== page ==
Directors of internet companies should be held criminally liable for a failure to take down harmful sexual content once requested by victims, according to the Rape Crisis Network.

The organisation said image based sexual abuse online can be just as damaging to victims as contact sexual offences and should be treated just as seriously.

Gardaí, the Rape Crisis Network, the ISPCC as well as leading experts appeared before the Oireachtas Justice Committee to discuss harmful content and harassment online.

Michael Gubbins of the Garda Cyber Crime Bureau said an increasing number of children are sharing nude or sexually explicit photos of themselves on social media or in online chat groups.

He said as well as online bullying, there is an added danger that the images can be used as a trap to engage with a child online.

The legal policy director of the Rape Crisis Network, Caroline Counihan, said the organisation is getting more and more contacts from clients of all ages about harmful online contacts of an intimate nature. 

She said forms of "image-based sexual abuse" should be regarded as seriously as contact sexual offences, because the impacts on their victims are just as damaging.

Ms Counihan said she would not rule out the idea of making directors of internet companies criminally liable for what she said described as an indefensible failure to take down harmful material where it has been notified to them.

All experts called for the urgent establishment of a digital safety commissioner, something that has been promised by the Government for some time.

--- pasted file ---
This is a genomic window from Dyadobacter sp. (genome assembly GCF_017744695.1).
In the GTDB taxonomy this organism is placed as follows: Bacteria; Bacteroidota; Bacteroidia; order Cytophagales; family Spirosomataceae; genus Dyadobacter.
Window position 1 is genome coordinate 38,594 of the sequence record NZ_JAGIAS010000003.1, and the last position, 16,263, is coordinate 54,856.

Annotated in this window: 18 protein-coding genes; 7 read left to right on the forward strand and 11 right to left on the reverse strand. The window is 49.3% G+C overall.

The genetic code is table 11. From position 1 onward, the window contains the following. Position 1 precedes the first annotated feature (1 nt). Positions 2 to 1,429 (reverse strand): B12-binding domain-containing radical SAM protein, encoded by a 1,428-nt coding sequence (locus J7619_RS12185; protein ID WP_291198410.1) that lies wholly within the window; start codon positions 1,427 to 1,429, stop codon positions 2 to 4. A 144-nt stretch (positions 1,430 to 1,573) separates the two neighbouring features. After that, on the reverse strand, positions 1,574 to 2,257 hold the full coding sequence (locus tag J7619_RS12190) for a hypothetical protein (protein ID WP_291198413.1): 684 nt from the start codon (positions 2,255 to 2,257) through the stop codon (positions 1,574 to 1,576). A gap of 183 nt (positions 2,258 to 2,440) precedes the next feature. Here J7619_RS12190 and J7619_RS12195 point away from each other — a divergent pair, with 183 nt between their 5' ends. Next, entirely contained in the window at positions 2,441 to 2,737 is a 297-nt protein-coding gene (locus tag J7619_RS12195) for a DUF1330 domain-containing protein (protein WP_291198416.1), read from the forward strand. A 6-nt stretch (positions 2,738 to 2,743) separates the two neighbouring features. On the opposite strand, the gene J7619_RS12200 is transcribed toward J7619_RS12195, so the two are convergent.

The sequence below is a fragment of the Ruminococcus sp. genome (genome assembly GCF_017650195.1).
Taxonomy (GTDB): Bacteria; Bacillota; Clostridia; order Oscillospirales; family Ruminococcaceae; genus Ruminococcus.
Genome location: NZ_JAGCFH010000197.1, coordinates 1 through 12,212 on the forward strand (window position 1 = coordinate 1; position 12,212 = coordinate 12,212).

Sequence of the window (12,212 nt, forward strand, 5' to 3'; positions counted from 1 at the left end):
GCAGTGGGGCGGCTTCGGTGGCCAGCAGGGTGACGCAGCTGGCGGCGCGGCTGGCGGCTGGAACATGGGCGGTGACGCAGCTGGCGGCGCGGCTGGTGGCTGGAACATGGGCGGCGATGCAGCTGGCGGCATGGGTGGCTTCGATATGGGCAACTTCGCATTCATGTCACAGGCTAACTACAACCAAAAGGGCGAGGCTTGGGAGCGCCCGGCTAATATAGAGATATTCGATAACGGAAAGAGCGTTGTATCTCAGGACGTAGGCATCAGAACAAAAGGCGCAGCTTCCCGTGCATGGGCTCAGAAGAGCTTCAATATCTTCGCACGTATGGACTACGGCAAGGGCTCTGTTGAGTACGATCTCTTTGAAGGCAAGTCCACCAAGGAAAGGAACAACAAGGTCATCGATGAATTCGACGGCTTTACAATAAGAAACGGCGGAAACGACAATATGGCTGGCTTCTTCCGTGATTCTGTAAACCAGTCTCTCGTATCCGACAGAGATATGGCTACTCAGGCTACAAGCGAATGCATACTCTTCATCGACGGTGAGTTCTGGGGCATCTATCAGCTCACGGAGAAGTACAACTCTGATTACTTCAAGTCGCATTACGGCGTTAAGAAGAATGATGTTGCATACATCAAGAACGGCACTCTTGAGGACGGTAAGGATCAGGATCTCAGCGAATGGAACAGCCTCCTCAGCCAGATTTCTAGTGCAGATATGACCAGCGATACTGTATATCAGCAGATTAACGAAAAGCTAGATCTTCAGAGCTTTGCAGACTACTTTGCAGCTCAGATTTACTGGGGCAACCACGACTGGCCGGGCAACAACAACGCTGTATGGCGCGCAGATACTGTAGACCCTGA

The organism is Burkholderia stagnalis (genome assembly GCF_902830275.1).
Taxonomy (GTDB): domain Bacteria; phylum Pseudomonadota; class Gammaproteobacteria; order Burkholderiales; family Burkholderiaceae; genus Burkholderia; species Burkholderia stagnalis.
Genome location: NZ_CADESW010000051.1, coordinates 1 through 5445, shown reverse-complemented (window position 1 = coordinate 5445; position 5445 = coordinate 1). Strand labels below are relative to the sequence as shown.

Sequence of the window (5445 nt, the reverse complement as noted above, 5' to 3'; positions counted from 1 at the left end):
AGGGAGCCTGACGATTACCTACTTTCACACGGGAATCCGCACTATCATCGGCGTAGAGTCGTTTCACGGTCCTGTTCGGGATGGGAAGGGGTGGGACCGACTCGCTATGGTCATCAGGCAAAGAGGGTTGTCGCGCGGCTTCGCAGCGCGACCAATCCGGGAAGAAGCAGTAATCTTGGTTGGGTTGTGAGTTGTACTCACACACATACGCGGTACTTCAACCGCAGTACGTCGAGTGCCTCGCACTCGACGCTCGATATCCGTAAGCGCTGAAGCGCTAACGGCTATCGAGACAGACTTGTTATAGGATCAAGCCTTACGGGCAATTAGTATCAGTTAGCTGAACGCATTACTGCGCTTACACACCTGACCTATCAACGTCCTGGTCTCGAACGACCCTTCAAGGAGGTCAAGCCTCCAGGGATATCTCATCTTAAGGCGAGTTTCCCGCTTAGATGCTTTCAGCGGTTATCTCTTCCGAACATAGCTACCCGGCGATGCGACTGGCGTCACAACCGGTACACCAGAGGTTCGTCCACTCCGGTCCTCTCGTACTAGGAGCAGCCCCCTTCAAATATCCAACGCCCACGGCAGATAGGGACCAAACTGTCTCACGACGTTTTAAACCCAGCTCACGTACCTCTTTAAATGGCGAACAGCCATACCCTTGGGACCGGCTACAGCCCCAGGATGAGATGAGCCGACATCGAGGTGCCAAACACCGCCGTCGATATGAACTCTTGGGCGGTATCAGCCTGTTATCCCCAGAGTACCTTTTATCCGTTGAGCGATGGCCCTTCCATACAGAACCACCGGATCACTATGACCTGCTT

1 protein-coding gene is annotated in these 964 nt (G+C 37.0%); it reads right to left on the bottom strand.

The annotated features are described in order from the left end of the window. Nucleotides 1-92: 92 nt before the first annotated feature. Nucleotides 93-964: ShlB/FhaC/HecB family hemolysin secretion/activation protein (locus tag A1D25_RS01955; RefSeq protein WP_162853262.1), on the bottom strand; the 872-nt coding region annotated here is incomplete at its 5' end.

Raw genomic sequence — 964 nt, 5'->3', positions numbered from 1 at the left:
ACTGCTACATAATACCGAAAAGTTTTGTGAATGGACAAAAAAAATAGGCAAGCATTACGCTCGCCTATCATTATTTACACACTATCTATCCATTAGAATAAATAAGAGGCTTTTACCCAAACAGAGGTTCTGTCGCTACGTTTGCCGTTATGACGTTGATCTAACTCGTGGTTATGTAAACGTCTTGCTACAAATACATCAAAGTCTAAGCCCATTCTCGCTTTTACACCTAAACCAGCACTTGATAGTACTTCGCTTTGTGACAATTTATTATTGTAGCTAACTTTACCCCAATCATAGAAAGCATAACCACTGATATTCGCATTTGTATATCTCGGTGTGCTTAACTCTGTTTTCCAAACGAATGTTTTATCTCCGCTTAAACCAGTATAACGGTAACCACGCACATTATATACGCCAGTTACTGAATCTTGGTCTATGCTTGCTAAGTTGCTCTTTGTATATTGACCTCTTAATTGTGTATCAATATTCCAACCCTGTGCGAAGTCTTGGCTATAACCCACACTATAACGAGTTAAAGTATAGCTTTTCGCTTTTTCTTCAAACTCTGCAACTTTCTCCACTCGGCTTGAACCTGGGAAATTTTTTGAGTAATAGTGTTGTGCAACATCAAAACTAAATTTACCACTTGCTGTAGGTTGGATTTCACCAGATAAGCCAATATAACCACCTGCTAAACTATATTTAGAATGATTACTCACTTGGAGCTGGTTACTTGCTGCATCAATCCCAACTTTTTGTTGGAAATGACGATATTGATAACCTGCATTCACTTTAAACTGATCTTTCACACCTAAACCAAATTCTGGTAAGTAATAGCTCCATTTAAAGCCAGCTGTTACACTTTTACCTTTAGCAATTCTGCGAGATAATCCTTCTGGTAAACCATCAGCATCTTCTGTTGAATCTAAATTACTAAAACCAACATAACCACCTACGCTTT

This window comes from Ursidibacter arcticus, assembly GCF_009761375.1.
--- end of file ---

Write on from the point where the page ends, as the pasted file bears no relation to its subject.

John Church of the ISPCC said this was imperative and that the current regulation falls short of protecting children.

The Minister for Communications has said he is introducing legislation that will require codes of conduct by online companies.

Speaking on RTÉ's News at One, Richard Bruton said he agrees with calls for the appointment of a digital safety commissioner.

"I am introducing legislation which we're currently drafting that will require codes of conduct by online players. There will be an online commissioner who will enforce those codes with severe penalties.

"Where there is illegal content, and where a company becomes aware of illegal content, they already have an obligation to take it down. But what I'm dealing with will be things like harmful sexual content, bullying, and things that don't constitute illegal offences," he said.

Mr Bruton added that an independent online commissioner will have the capacity to investigate complaints, penalise companies and enforce their compliance if they deviate from what is an acceptable code.

He said he aims to publish the heads of the legislation and bring it to the committee before Christmas.